Inefficient search of large-scale space in Williams syndrome: further insights on the role of LIMK1 deletion in deficits of spatial cognition
Smith, A.D. and Gilchrist, I.D. and Hood, B. and Tassabehji, M. and Karmiloff-Smith, Annette (2009) Inefficient search of large-scale space in Williams syndrome: further insights on the role of LIMK1 deletion in deficits of spatial cognition. Perception 38 (5), pp. 694-701. ISSN 0301-0066.
Williams syndrome (WS) is a genetic disorder associated with impairments of spatial cognition. This has primarily been studied in small-scale space, and rarely in large-scale environments. In order to fully characterise the spatial deficits in WS, and also to address claims that the deletion of LIM-kinase 1 (LIMK1) on chromosome 7 is responsible for those deficits, we report an automated large-scale search task for humans that places the participant egocentrically within the search space. Search locations were defined as lights and switches embedded in the floor, and participants attempted to locate a hidden target by pressing the switch at potential locations. We compared individuals with WS to patients with smaller deletions (including LIMK1) in the critical region on chromosome 7. Whilst partial-deletion participants performed efficiently on the task, participants with WS demonstrated inefficient search profiles: their search slopes were steeper and they made significantly more erroneous revisits to previously inspected locations. Our findings indicate that spatial deficits associated with WS also affect large-scale spatial processing and suggest that hemizygous deletion of LIMK1 is not sufficient to account for any of the spatial deficits associated with WS.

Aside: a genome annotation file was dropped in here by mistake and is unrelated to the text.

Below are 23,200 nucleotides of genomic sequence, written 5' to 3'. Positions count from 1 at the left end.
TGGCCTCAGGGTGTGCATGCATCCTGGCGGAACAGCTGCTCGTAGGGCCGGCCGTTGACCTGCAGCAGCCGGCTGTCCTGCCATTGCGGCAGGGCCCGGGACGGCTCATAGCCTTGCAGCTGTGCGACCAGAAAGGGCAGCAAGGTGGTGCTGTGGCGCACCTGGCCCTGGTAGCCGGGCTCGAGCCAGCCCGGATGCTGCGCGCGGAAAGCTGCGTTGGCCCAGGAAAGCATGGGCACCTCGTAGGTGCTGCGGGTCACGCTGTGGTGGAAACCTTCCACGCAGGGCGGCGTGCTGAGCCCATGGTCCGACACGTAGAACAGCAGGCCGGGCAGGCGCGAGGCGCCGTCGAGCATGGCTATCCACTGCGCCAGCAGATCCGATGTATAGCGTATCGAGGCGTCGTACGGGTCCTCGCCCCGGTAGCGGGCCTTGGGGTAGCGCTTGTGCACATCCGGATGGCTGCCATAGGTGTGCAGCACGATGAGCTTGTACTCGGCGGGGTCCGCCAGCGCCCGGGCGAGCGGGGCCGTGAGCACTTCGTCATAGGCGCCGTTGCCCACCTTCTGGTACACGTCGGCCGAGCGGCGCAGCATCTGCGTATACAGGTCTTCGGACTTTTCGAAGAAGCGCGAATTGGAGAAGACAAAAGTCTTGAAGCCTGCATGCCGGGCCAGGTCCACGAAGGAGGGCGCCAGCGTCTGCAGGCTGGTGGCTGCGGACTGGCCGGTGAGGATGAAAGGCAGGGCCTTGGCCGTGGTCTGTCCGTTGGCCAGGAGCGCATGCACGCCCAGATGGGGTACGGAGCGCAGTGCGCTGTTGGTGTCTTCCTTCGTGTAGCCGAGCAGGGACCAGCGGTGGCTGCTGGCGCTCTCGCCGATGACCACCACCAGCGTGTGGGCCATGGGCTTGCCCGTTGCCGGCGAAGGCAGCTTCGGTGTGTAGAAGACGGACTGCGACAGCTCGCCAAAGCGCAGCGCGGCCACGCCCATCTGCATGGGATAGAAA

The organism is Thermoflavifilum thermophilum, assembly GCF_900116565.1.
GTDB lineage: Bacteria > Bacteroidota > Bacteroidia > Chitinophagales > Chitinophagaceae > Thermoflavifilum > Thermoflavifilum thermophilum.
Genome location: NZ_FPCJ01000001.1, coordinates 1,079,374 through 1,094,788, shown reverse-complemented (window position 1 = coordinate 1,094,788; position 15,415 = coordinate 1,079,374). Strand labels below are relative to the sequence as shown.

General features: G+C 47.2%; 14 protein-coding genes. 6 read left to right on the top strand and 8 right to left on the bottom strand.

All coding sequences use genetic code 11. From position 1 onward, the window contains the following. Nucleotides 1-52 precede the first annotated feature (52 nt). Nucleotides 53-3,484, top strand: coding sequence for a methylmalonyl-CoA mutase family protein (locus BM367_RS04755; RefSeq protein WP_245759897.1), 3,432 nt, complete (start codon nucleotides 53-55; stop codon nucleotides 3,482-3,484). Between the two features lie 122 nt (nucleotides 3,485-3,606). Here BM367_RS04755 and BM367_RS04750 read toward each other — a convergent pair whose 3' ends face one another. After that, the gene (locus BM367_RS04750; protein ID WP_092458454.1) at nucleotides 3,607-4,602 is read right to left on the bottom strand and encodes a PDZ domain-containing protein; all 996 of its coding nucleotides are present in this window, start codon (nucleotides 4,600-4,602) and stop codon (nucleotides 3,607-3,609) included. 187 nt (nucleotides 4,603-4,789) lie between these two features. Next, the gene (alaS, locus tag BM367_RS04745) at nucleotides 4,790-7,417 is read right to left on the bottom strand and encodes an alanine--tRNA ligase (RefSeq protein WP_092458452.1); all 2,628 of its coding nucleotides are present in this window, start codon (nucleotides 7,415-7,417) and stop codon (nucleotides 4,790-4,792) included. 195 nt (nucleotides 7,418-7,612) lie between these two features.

|School:||Birkbeck Schools and Departments > School of Science > Psychological Sciences|
|Research Centre:||Brain and Cognitive Development, Centre for (CBCD)|
|Date Deposited:||10 Jan 2011 11:23|
|Last Modified:||02 Dec 2016 11:50|
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